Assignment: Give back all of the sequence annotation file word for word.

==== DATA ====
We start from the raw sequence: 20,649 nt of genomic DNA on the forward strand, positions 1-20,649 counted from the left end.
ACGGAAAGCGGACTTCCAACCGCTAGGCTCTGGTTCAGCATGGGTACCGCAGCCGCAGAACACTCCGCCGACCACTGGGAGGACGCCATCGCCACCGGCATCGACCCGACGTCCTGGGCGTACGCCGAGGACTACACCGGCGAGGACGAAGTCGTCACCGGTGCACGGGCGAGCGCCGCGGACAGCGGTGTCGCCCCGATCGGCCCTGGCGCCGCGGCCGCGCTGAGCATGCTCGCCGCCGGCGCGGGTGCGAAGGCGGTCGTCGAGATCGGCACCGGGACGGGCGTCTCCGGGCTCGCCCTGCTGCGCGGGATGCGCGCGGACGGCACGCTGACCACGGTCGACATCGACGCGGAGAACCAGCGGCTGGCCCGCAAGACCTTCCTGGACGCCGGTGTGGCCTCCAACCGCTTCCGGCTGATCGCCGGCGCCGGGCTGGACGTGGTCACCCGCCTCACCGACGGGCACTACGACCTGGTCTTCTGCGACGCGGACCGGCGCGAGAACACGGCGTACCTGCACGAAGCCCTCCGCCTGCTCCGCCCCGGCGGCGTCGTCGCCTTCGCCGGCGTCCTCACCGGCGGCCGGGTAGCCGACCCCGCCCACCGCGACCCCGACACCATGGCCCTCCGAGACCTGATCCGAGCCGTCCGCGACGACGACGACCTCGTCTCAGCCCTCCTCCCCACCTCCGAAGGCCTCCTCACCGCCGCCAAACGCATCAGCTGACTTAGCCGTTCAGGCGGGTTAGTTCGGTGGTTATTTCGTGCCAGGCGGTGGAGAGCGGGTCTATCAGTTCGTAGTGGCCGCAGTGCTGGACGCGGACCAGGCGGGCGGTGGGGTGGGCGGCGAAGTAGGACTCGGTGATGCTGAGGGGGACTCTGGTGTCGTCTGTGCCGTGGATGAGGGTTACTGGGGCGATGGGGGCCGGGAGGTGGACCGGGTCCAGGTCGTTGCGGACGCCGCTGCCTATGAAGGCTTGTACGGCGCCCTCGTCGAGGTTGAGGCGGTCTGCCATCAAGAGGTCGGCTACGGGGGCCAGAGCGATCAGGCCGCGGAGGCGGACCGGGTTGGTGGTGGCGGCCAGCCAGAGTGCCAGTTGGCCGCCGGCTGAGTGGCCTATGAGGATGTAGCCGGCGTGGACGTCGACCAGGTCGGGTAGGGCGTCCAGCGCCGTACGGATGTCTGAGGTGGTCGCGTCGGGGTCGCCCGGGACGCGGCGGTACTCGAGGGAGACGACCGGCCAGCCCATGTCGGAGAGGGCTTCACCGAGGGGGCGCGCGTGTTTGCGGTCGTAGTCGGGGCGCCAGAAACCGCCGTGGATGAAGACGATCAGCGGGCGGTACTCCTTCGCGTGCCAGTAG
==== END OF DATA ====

We start from the raw sequence: 20,649 nt of genomic DNA on the forward strand, positions 1-20,649 counted from the left end.
ACGGAAAGCGGACTTCCAACCGCTAGGCTCTGGTTCAGCATGGGTACCGCAGCCGCAGAACACTCCGCCGACCACTGGGAGGACGCCATCGCCACCGGCATCGACCCGACGTCCTGGGCGTACGCCGAGGACTACACCGGCGAGGACGAAGTCGTCACCGGTGCACGGGCGAGCGCCGCGGACAGCGGTGTCGCCCCGATCGGCCCTGGCGCCGCGGCCGCGCTGAGCATGCTCGCCGCCGGCGCGGGTGCGAAGGCGGTCGTCGAGATCGGCACCGGGACGGGCGTCTCCGGGCTCGCCCTGCTGCGCGGGATGCGCGCGGACGGCACGCTGACCACGGTCGACATCGACGCGGAGAACCAGCGGCTGGCCCGCAAGACCTTCCTGGACGCCGGTGTGGCCTCCAACCGCTTCCGGCTGATCGCCGGCGCCGGGCTGGACGTGGTCACCCGCCTCACCGACGGGCACTACGACCTGGTCTTCTGCGACGCGGACCGGCGCGAGAACACGGCGTACCTGCACGAAGCCCTCCGCCTGCTCCGCCCCGGCGGCGTCGTCGCCTTCGCCGGCGTCCTCACCGGCGGCCGGGTAGCCGACCCCGCCCACCGCGACCCCGACACCATGGCCCTCCGAGACCTGATCCGAGCCGTCCGCGACGACGACGACCTCGTCTCAGCCCTCCTCCCCACCTCCGAAGGCCTCCTCACCGCCGCCAAACGCATCAGCTGACTTAGCCGTTCAGGCGGGTTAGTTCGGTGGTTATTTCGTGCCAGGCGGTGGAGAGCGGGTCTATCAGTTCGTAGTGGCCGCAGTGCTGGACGCGGACCAGGCGGGCGGTGGGGTGGGCGGCGAAGTAGGACTCGGTGATGCTGAGGGGGACTCTGGTGTCGTCTGTGCCGTGGATGAGGGTTACTGGGGCGATGGGGGCCGGGAGGTGGACCGGGTCCAGGTCGTTGCGGACGCCGCTGCCTATGAAGGCTTGTACGGCGCCCTCGTCGAGGTTGAGGCGGTCTGCCATCAAGAGGTCGGCTACGGGGGCCAGAGCGATCAGGCCGCGGAGGCGGACCGGGTTGGTGGTGGCGGCCAGCCAGAGTGCCAGTTGGCCGCCGGCTGAGTGGCCTATGAGGATGTAGCCGGCGTGGACGTCGACCAGGTCGGGTAGGGCGTCCAGCGCCGTACGGATGTCTGAGGTGGTCGCGTCGGGGTCGCCCGGGACGCGGCGGTACTCGAGGGAGACGACCGGCCAGCCCATGTCGGAGAGGGCTTCACCGAGGGGGCGCGCGTGTTTGCGGTCGTAGTCGGGGCGCCAGAAACCGCCGTGGATGAAGACGATCAGCGGGCGGTACTCCTTCGCGTGCCAGTAG